A World War II veteran who saw his fellow soldiers buried in the flag supports a change in national symbol, saying we need to progress to being an independent nation.

Norman Leaf, 90, from St Heliers, served in a specialised unit with the Royal New Zealand Engineers in the Middle East between 1940 and 1943.

He said the Union Flag and Southern Cross were important symbols for him then. Manning a crucial railroad supply line, the Eighth Army he was part of was "badly blitzed" by German planes while carrying 4000 tonnes of supplies to the front line every day.

He lost many friends while they were fighting for their colours.

"I've seen my cobbers buried with the flag. I am a little torn by those feelings - the old flag means something to me."

Mr Leaf still bears the scars of the war but said that a change in flag, if done respectfully, was a vital step.

"I'm inclined to feel we have to progress. We are getting to the stage where we're going to have to get on with being our own country."

The Union Flag reminded him of Britain's royal family, whom he felt were irrelevant to a modern New Zealand.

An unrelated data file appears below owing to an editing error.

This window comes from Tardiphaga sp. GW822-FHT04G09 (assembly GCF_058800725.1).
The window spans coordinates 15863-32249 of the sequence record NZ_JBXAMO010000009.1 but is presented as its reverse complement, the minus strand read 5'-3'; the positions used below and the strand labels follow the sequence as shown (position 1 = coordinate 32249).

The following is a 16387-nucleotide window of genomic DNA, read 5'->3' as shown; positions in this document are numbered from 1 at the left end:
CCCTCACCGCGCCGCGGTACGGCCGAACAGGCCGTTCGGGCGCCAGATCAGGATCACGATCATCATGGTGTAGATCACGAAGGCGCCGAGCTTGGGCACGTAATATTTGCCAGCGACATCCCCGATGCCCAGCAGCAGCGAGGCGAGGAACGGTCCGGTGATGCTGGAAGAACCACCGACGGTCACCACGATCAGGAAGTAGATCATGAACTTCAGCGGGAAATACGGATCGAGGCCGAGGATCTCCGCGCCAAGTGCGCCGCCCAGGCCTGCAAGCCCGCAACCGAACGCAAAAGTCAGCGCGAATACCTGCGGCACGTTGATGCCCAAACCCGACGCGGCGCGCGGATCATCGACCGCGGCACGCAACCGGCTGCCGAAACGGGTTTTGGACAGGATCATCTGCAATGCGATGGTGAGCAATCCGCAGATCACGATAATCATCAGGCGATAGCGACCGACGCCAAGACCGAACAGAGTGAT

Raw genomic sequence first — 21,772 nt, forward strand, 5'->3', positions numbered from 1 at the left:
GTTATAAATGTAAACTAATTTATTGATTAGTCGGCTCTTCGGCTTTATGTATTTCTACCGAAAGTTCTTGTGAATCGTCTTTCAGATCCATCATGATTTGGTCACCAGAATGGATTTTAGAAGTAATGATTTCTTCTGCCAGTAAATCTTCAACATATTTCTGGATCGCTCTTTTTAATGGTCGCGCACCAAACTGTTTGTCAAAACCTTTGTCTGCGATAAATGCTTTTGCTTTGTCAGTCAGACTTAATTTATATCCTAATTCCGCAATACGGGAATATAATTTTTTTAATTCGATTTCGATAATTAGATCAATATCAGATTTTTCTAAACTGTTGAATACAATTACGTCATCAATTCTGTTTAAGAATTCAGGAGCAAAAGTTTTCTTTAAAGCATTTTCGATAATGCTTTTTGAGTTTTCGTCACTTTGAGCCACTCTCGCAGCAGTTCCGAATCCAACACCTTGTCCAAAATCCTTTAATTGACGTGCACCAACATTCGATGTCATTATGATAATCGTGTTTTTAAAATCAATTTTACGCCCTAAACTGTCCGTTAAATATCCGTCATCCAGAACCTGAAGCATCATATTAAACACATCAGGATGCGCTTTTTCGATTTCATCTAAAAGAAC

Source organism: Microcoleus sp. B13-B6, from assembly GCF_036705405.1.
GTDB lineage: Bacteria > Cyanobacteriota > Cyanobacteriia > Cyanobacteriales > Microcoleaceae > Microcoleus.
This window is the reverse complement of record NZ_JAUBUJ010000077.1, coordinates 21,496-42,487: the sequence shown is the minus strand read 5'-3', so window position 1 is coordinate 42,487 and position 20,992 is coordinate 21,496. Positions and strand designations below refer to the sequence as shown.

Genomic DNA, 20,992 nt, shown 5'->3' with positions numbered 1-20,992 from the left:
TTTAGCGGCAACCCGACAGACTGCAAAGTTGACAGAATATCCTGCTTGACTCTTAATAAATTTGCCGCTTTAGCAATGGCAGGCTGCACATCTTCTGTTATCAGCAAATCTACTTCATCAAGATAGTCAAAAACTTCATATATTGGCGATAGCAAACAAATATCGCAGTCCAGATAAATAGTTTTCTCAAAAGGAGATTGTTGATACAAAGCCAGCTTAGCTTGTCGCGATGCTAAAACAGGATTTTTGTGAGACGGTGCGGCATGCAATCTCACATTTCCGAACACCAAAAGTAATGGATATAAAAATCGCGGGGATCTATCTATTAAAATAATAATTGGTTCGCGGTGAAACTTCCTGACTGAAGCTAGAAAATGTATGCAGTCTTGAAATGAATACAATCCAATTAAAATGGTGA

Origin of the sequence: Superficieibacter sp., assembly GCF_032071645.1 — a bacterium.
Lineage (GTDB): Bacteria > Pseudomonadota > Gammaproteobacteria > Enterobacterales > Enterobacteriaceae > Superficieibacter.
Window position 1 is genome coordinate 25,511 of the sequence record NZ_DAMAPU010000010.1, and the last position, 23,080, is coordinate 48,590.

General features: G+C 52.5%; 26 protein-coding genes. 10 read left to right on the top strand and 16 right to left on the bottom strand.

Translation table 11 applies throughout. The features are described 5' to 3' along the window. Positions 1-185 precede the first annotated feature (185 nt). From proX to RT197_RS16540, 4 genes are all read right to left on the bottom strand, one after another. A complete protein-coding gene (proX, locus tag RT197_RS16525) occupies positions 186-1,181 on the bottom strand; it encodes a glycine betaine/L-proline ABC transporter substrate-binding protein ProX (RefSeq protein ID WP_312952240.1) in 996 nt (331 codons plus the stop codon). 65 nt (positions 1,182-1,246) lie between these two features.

"I am a monarchist to some extent ... but I don't think Prince Charles and so forth are living up to the standard they're supposed to."

Five years ago, Mr Leaf sent four suggestions for a change of flag to the Ministry of Culture and Heritage.

He said that a new design should include a blue backdrop, to mark ourselves as an island nation, and also green to represent our landscape. Touches of red, white and blue would highlight our colonial past, and red and black would represent Maoridom.

Mr Leaf said that in a world which he felt was increasingly unsettled, he would favour a flag that stood for peace.

As long as it didn't carry individual, political or religious messages, it would be a distinctive national symbol.